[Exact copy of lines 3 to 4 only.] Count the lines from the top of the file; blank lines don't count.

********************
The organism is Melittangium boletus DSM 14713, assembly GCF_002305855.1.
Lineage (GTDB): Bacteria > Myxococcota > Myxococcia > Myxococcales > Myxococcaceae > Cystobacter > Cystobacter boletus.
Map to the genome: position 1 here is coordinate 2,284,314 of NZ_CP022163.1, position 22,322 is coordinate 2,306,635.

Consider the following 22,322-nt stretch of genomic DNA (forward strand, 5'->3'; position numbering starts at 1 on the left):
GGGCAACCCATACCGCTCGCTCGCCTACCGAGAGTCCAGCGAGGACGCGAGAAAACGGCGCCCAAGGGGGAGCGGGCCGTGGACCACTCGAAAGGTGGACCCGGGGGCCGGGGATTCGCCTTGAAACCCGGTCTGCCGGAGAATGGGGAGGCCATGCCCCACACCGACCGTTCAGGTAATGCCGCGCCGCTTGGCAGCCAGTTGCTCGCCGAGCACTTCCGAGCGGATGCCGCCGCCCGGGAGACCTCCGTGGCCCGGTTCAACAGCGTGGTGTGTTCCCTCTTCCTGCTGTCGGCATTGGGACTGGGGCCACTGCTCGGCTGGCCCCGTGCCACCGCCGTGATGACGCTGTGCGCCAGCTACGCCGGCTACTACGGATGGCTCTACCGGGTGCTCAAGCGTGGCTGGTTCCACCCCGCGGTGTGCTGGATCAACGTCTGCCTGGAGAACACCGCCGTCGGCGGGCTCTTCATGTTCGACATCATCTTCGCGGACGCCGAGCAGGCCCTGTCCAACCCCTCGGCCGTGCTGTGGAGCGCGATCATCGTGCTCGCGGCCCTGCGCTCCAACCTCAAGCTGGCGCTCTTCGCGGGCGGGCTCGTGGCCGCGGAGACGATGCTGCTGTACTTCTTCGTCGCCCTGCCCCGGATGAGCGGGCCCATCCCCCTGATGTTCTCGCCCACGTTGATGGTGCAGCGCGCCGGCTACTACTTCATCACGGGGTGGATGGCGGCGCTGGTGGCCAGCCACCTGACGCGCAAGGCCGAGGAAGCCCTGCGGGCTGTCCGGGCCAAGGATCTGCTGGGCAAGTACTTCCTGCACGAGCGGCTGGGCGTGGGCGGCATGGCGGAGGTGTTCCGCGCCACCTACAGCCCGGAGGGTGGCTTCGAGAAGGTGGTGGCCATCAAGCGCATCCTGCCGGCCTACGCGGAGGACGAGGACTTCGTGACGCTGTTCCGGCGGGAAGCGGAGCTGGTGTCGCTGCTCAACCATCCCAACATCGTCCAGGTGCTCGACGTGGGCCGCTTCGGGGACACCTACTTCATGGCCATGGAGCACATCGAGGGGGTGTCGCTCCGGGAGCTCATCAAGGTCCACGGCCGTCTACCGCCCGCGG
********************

Map to the genome: position 1 here is coordinate 2,284,314 of NZ_CP022163.1, position 22,322 is coordinate 2,306,635.

Consider the following 22,322-nt stretch of genomic DNA (forward strand, 5'->3'; position numbering starts at 1 on the left):